The Arab uprisings also highlight issues that require more in-depth analysis than prior editions of this book emphasized. In particular, the perceived increase in inequalities, discontent with public services, the political economy of cronyism, the narrowing composition of authoritarian coalitions, and succession issues in Arab re-publics have proven to be important developments across the Arab world.

What explains the origins and dynamics of the Arab uprisings? We believe that a political economy approach has much to offer in addressing this question. Neither purely political concerns, such as the desire of populations for democracy, nor simple economic trends can explain the decisions of protesters to call for the downfall of autocratic rulers.

Rather, the interaction of political factors and real and perceived economic developments brought about the uprisings. As we argue later, narrowing authoritarian coalitions in the context of crony capitalism, the rollback of the state, and declining welfare regimes alienated formal-sector workers and tenuous middle classes. In the context of unequal life chances and rising insecurity, growing portions of Arab societies perceived that the inequality of opportunities was on the rise.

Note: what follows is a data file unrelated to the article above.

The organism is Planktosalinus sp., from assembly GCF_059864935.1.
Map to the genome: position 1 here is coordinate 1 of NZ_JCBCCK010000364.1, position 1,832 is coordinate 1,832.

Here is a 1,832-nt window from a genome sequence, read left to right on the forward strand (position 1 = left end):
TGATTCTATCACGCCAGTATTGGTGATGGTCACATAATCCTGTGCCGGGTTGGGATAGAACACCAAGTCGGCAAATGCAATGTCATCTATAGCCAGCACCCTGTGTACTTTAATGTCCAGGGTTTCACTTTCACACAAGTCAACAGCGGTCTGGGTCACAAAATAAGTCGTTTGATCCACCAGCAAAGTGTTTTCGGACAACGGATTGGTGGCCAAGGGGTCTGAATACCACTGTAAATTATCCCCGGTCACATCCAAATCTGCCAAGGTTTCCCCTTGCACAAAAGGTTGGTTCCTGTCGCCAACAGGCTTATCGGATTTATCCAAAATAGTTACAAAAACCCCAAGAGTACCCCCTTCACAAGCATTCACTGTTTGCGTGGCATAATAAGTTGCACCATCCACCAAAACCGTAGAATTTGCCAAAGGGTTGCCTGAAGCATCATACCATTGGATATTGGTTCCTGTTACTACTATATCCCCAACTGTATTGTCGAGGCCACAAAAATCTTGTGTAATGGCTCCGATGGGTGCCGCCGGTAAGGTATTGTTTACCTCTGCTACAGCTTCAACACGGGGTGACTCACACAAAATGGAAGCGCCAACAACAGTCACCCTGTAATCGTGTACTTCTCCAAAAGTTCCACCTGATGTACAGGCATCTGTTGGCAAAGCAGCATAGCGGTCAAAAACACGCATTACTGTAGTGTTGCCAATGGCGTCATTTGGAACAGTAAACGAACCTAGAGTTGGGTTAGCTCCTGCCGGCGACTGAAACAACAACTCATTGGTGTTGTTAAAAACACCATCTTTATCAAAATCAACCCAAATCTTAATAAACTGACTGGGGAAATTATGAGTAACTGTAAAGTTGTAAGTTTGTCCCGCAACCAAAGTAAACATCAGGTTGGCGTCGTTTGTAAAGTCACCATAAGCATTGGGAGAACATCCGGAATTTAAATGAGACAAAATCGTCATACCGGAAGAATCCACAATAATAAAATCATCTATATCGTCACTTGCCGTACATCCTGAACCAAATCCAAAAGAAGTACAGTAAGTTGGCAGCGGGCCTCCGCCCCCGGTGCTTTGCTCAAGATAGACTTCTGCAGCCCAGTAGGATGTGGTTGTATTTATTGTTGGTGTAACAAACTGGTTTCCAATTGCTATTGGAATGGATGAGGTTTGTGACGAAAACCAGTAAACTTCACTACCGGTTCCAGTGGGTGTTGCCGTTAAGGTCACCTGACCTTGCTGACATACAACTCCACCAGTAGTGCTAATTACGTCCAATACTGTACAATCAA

Thus, neither growth rates nor absolute levels of income inequality can account for popular movements to overthrow incumbent dictators. Rather, perceptions of socioeconomic trends in the context of evolving political economies were at the root of mass protests.

In this epilogue, we develop these claims in more detail. First, we sketch out a picture of regional variation in the uprisings, pointing to a variety of factors that differentiate the countries of the region and help to explain their distinct trajectories thus far during this period of momentous change. The following section develops a framework for understanding the uprisings.